The Septic Monkey wants to throw this out there - for what it's worth:
Over the many years of affiliating with Shaolin-Do, I have heard and read a variety of differing stories about when GM The’ began learning Kung Fu. It has always seemed suspicious that someone who claims to know approximately 900 forms cannot quite keep his dates consistent about when he began Kung Fu. This doesn’t prove with certainty that he is being dishonest, or that he is a fraud instructor, but it is very suspicious. The following quotes are mostly published, documented statements about GM The’s starting dates which differ from one and another. To me, the most significant discrepancy between dates occurs from the same author, James R. Halladay, in his Kung Fu manual and his co-authored book Shaolin-Do: Secrets from the Temple: the manual indicates that GMT was eight years old when he began. In the book Shaolin-Do (p. 12), GMT begins at six, yet on page 44, GMT begins at seven. From this, I draw several possible conclusions: one, Halladay is a sloppy, forgetful writer. Two, GMT is a bit forgetful and inconsistent when relaying this story, and Halladay isn’t catching the discrepancies. Three, GMT is lying and cannot keep his story straight when telling this story.
Another out-of-place story relating to when GMT began his study in Kung Fu is the one about how his father forbid GMT to do martial arts because, as the story goes, when GM The’s father was young, he injured himself from doing meditation improperly. Because of The’s father’s injury, he forbid GMT to learn Kung Fu from GM Ie, but oddly, his parents were comfortable with allowing their son to burn his hands in hot sand between the ages of four and seven (depending on what age account one wishes to begin at).
Quotes by Chronological Date
In May of 2011 at a seminar, Master The’ told a story about how he began in Shaolin. He said that he was five when he met Master Ie and began his training. In the past, I personally heard him say on other occasions that he was eight. This seems to be a story that he likes to tell our school often when he visits.
“Then one day, as a test of patience, Master Ie spilled some rice grains on the floor. He explained to a six year old Sin that....” (Halladay, Shaolin-Do: Secrets from the Temple, 12).
“I was born in Bandung, Indonesia. At the age of six, after an exhaustive six-month selective process which tested patience, endurance, dedication and temperament, Grandmaster E accepted me as a student.” http://www.shaolingrandmaster.com/biography.html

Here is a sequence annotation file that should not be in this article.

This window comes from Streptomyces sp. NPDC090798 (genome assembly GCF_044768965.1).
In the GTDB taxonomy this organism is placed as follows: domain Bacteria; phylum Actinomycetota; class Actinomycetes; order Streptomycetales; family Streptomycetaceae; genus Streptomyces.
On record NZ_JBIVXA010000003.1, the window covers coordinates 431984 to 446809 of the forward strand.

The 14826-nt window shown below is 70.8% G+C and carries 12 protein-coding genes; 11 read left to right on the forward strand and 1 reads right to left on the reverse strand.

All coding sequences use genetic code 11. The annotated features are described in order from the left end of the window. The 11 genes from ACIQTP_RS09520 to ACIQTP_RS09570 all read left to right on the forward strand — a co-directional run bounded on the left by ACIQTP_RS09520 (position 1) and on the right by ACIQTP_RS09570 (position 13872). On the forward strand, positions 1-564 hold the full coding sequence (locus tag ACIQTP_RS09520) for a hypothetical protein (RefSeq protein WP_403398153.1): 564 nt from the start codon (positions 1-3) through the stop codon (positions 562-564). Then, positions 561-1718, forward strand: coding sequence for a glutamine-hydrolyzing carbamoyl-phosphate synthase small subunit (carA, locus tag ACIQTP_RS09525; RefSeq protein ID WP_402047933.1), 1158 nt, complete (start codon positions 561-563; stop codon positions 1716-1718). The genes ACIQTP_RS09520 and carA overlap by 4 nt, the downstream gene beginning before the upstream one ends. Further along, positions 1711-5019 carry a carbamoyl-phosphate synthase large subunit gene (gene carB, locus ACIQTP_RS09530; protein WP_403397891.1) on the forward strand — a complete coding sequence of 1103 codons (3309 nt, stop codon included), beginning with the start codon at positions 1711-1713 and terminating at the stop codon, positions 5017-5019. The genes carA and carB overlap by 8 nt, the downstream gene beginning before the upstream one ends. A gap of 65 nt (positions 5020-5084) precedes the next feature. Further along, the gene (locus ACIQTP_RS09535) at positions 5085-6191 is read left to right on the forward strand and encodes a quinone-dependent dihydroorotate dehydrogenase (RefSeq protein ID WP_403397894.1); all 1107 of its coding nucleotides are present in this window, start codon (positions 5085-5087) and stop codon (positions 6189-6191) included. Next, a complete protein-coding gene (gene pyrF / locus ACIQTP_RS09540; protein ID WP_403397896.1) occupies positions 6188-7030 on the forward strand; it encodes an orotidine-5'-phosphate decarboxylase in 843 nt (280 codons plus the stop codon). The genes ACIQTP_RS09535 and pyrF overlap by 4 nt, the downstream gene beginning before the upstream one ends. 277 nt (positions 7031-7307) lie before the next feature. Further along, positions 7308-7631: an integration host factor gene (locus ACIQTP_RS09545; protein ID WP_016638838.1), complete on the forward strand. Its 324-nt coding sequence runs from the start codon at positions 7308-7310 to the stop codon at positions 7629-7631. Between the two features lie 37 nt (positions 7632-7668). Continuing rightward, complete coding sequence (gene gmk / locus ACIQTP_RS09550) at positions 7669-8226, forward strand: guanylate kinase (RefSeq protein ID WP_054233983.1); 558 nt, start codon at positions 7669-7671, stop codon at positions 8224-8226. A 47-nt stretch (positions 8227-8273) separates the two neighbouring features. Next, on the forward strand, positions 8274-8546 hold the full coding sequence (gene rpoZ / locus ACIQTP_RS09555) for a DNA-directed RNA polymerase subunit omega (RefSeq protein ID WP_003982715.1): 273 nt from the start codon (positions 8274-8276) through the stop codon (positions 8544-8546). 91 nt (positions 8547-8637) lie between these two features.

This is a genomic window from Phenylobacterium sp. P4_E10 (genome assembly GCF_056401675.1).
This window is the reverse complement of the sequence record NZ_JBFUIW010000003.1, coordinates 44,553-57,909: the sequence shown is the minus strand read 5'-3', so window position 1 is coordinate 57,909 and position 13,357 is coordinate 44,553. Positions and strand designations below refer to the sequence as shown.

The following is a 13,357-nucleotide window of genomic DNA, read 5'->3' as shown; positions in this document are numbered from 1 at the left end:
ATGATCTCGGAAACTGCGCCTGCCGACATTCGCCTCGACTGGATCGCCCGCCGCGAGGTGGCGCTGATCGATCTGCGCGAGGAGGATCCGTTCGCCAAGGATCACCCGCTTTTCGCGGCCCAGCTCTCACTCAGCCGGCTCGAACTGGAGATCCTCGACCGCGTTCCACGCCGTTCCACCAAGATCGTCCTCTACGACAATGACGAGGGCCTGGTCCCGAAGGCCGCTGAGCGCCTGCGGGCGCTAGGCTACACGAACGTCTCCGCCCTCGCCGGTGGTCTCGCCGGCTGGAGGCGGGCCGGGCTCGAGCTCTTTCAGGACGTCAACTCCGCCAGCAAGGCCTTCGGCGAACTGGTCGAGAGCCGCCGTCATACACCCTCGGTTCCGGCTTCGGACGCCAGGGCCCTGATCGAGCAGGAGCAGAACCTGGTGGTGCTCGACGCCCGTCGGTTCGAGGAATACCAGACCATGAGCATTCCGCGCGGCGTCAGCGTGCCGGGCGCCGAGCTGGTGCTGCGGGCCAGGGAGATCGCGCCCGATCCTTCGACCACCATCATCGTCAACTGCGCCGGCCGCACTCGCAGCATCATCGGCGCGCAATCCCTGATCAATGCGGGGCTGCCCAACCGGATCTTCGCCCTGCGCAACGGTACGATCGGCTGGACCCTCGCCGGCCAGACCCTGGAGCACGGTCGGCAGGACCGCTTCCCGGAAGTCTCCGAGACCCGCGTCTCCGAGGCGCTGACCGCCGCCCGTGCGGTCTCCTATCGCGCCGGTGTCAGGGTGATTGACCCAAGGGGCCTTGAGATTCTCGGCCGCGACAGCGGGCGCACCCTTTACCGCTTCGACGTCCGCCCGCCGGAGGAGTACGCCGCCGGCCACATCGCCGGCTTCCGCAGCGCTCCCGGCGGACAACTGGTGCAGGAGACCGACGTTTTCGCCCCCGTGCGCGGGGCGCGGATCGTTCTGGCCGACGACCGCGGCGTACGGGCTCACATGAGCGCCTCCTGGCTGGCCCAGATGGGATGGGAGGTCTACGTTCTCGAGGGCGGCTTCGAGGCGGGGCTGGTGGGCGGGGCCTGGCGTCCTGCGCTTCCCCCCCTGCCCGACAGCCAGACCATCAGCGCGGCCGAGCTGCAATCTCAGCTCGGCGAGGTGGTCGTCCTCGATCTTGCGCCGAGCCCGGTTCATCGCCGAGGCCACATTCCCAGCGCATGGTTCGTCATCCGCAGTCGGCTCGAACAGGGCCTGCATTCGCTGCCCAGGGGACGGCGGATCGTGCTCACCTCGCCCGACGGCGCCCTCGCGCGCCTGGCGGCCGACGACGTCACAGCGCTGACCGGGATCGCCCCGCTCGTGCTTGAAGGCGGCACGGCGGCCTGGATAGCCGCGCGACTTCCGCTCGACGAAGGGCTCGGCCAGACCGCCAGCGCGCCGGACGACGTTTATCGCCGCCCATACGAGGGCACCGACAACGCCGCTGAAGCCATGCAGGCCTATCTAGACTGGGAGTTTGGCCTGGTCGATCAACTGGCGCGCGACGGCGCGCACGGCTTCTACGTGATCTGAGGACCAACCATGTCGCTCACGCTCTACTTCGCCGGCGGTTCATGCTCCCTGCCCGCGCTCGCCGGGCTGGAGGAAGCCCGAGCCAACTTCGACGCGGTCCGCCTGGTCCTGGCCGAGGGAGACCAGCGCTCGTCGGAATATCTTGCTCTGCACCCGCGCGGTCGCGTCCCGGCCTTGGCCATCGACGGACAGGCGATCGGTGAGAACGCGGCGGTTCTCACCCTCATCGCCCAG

“Not long after, a friend of the family and a close friend of Grandmaster Ie took young Sin Thé to his school to watch a class and be introduced. He was amazed by what he saw. Grandmaster Ie's students were practicing empty hand forms, weapon forms, and sparring. It was a far cry from being a student whose sole training was burning their hands! The seven-year-old asked to join, but was dismissed with polite excuses. After some time, he was allowed to join the school, and then the real tests began.” http://www.shaolin-do.com/history.php
“At seven years old, Master The’ was one of two students studying the Sand-burn Training under his master….As a result, Master The’s teacher discontinued his classes. It was at this point that Master The’ switched over to Shaolin-do with its Iron Hand training method.” (Halladay, Shaolin-Do: Secrets from the Temple, 44). …Note: The’s “teacher” here is the sand-burn guy prior to Grandmaster Ie.
“After 6 months, the sand burn man stopped teaching. Sin Kwang heard about Grandmaster Ie’s school and went to watch. Grandmaster Ie had 80 students practicing empty hand forms, weapons forms and sparring. The 7 year old Sin Kwang asked to join the school, but he was put off with polite excuses.” (http://shaolinla.com/history/grandmasters/) .
“Five years later, at the age of thirteen, Sin Kwang The tested to Black Belt.” Here, “Five years later” means five years after he met Master Ie. (…Note: here in Halladay’s manual, there isn’t a said date as to when Master The’ began Kung Fu. The date can be deduced from a statement on page 18 within the same context which reveals GMT was 8 years old when he began.)
“Sin Kwang The' (Chinese: 鄭神光; pinyin: zhèng shēnguāng) Sin Kwang The' was born in Bandung, Indonesia. As a young child he became a student of the lesser known Sand Burn Training in which you burn your hands with hot sands and eventually strengthen your hands to the point of requiring a glove to safely touch one another. One day however, his master accidentally killed his son with his strong hands and the art was disintegrated. Sin eventually saw a show of the Shaolin-Do arts when he was a twelve year old, and from there on he wished to become a student of Ie Chang Ming. After a introductory challenge he was accepted as a direct student of Master Ie. At first, Sin was taught the basics of Shaolin for an unknown amount of time. This training included stances and mind training. He trained from when he woke up to when he went to bed, short of school.” Wikipedia, http://en.wikipedia.org/wiki/Sin_Kwang_The . The author/editor is unknown, but it was last modified on November 18th, 20011.